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German car-makers to update 5.3m diesel vehicles
Software tweak to diesel cars in Germany avoids deeper fixes, driving bans – for now
4 Aug 2017
By TERRY MARTIN
GERMAN auto manufacturers including BMW, Daimler, Volkswagen and Opel will update software in 5.3 million diesel-powered vehicles in a bid to cut emissions and quell the rising opposition against oil-burning engines in its home market that could lead to more substantial upgrades and broader measures such as driving bans on diesel cars in cities.
The commitment, which was made through the German Association of the Automotive Industry (VDA), came after the top executives of the car-makers met with government ministers and regional leaders at a “national diesel forum” in Berlin this week.
Facing an election next month, the German government has copped criticism for being soft on its car industry – a sector that provides about 800,000 jobs and is the country’s single biggest exporter – particularly in the wake of the Volkswagen diesel emissions crisis that emerged in 2015.
The software upgrades announced this week will apply to Euro 5 and Euro 6 diesel engines that the industry believes should, on average, curb nitrogen oxide (NOx) emissions by 25 to 30 per cent.
The VDA said the move should reduce NOx emissions by at least as much as proposed bans on driving diesel cars in major cities, while German transport minister Alexander Dobrindt and environment minister Barbara Hendricks secured a commitment from the car-makers to implement incentives for consumers to trade in diesel cars aged 10 years or more for newer, and therefore cleaner, models.
This is not unlike the scrappage schemes introduced in various countries during the global financial crisis, in an effort to stimulate sales.
BMW Group has already gone a step further, announcing after the meeting that it would offer an EU-wide “environment bonus” of up to €2000 ($A2989) for owners of Euro 4 (or earlier) diesel vehicles to trade in their car and purchase a BMW i3, a plug-in hybrid or a Euro 6-standard vehicle with CO2 emissions of up to 130 grams per kilometres.
The incentive applies to new BMW or Mini cars and will initially run until the end of the year.
In announcing the measure, BMW AG management board chairman Harald Krueger reaffirmed the company’s commitment to rolling out all-new electrified models but staunchly defended the role of diesel engines in its future.
He also called for “objective discussions based on facts and scientific evidence” and rejected allegations that the company had ever used “non-compliant technology” in diesel exhaust-treatment systems along the same lines as the Volkswagen Group was found to have employed.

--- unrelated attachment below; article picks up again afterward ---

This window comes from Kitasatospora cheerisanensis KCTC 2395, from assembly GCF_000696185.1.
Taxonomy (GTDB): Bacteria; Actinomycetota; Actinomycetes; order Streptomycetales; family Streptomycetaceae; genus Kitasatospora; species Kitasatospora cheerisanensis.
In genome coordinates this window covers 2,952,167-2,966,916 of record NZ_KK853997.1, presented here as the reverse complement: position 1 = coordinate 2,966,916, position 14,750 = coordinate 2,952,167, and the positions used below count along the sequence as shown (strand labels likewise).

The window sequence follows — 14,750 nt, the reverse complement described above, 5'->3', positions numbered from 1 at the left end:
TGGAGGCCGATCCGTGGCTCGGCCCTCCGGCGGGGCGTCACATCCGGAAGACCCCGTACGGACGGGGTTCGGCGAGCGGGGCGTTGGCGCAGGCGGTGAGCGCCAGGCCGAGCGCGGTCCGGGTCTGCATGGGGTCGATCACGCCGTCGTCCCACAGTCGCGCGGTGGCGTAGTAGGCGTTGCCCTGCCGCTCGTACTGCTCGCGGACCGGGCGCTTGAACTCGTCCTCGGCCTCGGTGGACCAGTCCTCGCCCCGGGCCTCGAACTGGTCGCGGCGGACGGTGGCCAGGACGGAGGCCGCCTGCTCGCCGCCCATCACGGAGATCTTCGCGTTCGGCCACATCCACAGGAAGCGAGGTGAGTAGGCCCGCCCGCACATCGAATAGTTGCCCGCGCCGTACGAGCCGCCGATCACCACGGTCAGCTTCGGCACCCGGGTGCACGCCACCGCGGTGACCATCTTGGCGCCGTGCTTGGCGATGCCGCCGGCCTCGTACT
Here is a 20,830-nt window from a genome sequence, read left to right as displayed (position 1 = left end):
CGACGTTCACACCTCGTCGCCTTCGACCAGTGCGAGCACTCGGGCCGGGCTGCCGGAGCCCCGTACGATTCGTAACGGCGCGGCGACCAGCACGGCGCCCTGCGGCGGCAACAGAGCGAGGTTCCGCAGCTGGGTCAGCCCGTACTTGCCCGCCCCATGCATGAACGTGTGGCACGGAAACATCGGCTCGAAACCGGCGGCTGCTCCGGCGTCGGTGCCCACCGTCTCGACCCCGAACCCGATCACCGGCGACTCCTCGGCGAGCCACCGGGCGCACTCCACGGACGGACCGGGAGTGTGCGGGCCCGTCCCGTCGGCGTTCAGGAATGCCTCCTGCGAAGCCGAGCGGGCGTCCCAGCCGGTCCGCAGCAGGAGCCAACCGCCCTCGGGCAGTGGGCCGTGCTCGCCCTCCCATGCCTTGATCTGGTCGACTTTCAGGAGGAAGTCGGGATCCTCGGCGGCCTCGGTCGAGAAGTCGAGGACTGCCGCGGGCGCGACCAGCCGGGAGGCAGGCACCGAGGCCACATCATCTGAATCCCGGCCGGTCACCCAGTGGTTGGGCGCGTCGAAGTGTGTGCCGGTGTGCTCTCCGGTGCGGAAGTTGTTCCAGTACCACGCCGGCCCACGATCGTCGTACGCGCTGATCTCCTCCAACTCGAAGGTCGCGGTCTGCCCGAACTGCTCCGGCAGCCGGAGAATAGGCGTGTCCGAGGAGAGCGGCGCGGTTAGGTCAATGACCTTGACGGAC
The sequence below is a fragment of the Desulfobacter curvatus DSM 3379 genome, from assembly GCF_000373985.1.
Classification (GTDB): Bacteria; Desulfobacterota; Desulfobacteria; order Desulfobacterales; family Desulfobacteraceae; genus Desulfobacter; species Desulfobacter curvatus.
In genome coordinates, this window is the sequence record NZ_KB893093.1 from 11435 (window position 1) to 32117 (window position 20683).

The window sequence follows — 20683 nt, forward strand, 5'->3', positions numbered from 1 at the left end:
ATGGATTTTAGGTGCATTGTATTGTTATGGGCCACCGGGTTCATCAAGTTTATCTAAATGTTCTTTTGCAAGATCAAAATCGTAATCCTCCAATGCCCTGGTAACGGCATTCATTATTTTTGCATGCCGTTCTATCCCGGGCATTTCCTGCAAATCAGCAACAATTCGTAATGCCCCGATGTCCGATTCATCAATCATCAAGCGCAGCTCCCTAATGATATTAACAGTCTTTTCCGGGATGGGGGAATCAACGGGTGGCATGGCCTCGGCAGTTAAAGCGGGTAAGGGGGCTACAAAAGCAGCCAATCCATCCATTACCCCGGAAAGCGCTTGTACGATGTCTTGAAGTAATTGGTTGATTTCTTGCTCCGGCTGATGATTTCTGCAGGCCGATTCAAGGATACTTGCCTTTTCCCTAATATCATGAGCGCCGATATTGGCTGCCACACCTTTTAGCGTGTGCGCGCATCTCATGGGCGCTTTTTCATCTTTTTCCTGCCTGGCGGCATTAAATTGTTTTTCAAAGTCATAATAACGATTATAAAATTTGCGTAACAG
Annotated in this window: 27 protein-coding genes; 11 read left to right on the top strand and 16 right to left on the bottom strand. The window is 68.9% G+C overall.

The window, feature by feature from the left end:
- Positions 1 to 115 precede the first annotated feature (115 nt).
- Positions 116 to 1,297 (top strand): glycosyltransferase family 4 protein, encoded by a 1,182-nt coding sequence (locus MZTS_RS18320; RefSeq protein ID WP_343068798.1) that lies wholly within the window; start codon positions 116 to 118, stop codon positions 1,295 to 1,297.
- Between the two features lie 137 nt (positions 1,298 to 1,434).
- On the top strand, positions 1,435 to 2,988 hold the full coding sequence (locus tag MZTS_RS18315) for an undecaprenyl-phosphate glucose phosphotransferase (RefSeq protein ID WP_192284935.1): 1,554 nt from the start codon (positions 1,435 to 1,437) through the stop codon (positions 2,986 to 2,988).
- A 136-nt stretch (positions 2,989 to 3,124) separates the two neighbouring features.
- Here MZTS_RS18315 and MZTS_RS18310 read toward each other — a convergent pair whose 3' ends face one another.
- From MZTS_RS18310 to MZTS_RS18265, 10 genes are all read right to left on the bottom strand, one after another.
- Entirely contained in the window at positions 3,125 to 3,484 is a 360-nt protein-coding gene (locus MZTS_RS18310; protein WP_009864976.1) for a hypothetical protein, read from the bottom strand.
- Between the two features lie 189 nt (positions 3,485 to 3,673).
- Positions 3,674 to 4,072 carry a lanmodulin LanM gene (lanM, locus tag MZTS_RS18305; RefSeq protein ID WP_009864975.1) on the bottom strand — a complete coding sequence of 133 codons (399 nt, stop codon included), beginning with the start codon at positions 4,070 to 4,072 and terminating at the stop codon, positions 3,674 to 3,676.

“Investigations by authorities at home and abroad confirm that vehicles by the BMW Group are not rigged for testing purposes,” he said.
On the subject of diesel, Mr Krueger said: For almost two years now, diesel technology which is cutting-edge, highly efficient and popular with customers has been deliberately and publicly discredited.
“This has caused tremendous uncertainty among millions of drivers and it’s not going to get us anywhere.
“The German automotive industry will remain strong in innovation: we will provide tomorrow’s mobility solutions.”
He also said: “Future mobility will definitely depend on state-of-the-art diesels as well because environmental protection has several dimensions: one of them is the fight against climate change.”
Daimler AG chairman Dieter Zetsche said in a statement after the meeting: “Our goal is to improve diesel rather than ban it. As long as e-cars still have a small market share, optimising diesel is the most effective lever to reach climate targets in road transport.”
As well as funding the software changes, the German car-makers are investing in the government’s “Sustainable Urban Mobility Fund” that aims to help major cities better handle rising traffic volumes, while some €250 million of German taxpayer dollars ($A374m) has been earmarked for updating public transport fleets.
The scrutiny on car manufacturers in Germany comes as the UK and France announced separately last month that they will ban sales of new petrol- and diesel-powered cars from 2040.
As GoAuto has reported, Norway has also instituted a clampdown on cars powered by internal combustion engines, culminating in a full ban by 2025.
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Europe gets tough on emissionsFrance and Norway introduce drastic new measures to slash combustion pollution
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